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There's More to Gender Critical Comedy than Dave Chappelle

From South Park to folk parody songs, these comedians have braved the cancel mob to address gender identity

There's More to Gender Critical Comedy than Dave Chappelle
Left to right: Mary Bourke, Mr. Menno, Jarvis Dupont

Gender identity ideology is ripe for parody and satire. We have fetishistic men wearing bad wigs and clown makeup barging their way into women’s spaces because they “feel” like women and demanding to be called she/her (“It’s MA’AM!”).

We have legions of girls and women identifying out of womanhood because they just don’t vibe with the whole “misogynistic treatment of women” thing and have decided to opt out. (How convenient!) And then there’s the nonbinary trend which sounds like something you would come up with when you were stoned out of your mind. (“I’m not a man…or a woman…I am neither…and yet I’m both at the same time…” “Far out, man…uh, I mean woman…uh, person.”)

This entire movement, along with wokeness in general, is begging to be ripped into by comedians—so where the hell are they?

If they’re on television, chances are they’ve become mouthpieces for the TRAs. John Oliver had an entire segment devoted to trans issues on his show “Last Week Tonight” and is now a woke shill. Eddie Izzard, a male comedian who made his name by frequently cross-dressing on stage, recently came out as a “transgender woman” and demanded he be referred to with she/her pronouns. Female comedians have also paid lip service to trans ideology—Samantha Bee frequently spouts trans talking points on her show Full Frontal with Samantha Bee and Sarah Silverman declared her own support for trans “girls” being able to play on the sports team with which they identify. Also, the writers over at Saturday Night Live reveled in taking potshots at J.K. Rowling after she published her famous essay.

Like the rest of the entertainment business, comedy has gone Woke and there is little room for deviation from the list of Fools-Guild-Approved Jokes that comics are allowed to tell. But there are a few prominent comedians who are willing to risk the wrath of the mob for the sake of comedy--and the truth.

The most recent and “controversial” case is Dave Chappelle. In his new Netflix special The Closer, Chappelle expressed gender-critical views, noting the "cancelling" of J.K. Rowling and declaring himself on “Team TERF.” He also took cautious aim at Caitlyn Jenner, noting how “she” only identified as a woman for a short time before being declared Woman of the Year. While Chappelle is no stranger to courting controversy in his stand-up, frequently addressing issues such as race and police brutality, his routine on the trans movement is hardly eviscerating. Chappelle treads carefully, calmly stating that ‘gender is real’ and reminding the audience that every single person on earth passed through the legs of a woman and "that is a fact." Additionally, Chappelle still uses Jenner’s preferred pronouns of "she" even when making a joke about him, so the ridiculousness of a man being declared "Woman of the Year" is undercut by political correctness.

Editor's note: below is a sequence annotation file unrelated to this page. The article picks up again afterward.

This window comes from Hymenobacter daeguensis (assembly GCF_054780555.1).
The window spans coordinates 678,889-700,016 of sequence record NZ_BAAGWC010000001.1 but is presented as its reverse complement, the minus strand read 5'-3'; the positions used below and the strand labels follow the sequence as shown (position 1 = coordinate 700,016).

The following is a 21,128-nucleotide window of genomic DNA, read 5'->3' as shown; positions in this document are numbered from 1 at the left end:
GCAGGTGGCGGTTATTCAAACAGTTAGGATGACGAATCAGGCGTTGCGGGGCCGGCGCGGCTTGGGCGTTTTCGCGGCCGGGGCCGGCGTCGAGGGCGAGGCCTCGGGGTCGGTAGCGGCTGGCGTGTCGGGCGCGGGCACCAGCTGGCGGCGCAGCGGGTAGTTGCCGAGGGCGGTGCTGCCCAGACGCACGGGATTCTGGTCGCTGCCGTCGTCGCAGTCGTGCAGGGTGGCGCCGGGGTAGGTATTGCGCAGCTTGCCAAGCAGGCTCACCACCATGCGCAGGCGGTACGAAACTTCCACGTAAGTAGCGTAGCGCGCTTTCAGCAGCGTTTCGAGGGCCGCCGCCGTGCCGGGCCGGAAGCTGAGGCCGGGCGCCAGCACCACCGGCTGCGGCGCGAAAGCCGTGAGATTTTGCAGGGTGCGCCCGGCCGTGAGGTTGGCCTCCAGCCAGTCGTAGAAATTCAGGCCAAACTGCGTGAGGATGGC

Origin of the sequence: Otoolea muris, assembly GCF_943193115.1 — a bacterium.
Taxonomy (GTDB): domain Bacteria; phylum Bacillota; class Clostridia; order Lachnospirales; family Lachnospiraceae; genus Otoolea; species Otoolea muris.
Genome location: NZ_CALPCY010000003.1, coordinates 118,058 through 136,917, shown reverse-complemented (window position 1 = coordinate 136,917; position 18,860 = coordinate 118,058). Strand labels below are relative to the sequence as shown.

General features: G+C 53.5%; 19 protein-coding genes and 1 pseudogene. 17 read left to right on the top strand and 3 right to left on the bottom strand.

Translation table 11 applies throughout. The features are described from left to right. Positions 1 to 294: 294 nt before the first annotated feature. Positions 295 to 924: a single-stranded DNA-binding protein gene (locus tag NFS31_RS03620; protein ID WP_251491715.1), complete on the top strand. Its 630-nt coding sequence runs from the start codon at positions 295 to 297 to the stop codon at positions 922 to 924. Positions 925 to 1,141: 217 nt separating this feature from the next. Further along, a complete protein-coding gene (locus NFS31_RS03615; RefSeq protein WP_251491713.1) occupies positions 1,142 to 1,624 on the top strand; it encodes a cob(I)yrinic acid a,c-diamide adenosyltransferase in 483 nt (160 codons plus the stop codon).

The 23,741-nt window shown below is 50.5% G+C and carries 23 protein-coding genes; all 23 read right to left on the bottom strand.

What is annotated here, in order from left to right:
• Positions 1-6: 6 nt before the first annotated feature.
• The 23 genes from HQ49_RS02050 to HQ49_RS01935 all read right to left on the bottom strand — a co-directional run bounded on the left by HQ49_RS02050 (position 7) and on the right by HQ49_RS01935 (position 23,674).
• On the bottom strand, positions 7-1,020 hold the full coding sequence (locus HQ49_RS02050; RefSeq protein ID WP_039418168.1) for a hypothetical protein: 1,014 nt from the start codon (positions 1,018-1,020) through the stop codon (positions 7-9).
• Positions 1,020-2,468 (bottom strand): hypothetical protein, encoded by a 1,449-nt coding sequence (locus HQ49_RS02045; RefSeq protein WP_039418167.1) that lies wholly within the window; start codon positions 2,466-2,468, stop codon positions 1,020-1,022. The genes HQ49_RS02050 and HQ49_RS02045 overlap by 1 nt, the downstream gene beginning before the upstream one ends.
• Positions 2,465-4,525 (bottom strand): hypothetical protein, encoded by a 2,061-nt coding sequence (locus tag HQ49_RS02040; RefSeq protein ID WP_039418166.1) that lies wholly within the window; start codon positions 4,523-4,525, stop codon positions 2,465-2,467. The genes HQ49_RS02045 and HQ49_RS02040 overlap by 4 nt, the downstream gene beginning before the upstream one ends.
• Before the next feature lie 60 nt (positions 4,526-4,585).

Even with this kid-glove handling by Chappelle, TRAs, demonstrating once again that they have zero sense of humor, have been in an uproar all over social media. On Oct 20, transgender employees at Netflix organized a walkout in protest over Chappelle’s remarks and the streaming service’s refusal to pull the special.

Despite TRA tantrums, a few other comedians have carefully put forward GC views. Seth MacFarlane had a clip on a 2019 episode of his animated show Family Guy that indicated that when a man declares himself transgender, it allows him to do whatever he wants.

Bill Maher often derides “wokes” on his show Real Time with Bill Maher and seems primed to come out on “Team TERF” any day now. Also, in what has become a widely-shared clip of South Park among the GC community, Trey Parker and Matt Stone showed the absurdity of a man competing in a woman’s sports competition with pitch-perfect satire.

But the real comedy gold lies in the world of gender critical song parodies, with several musicians on Youtube leading the charge.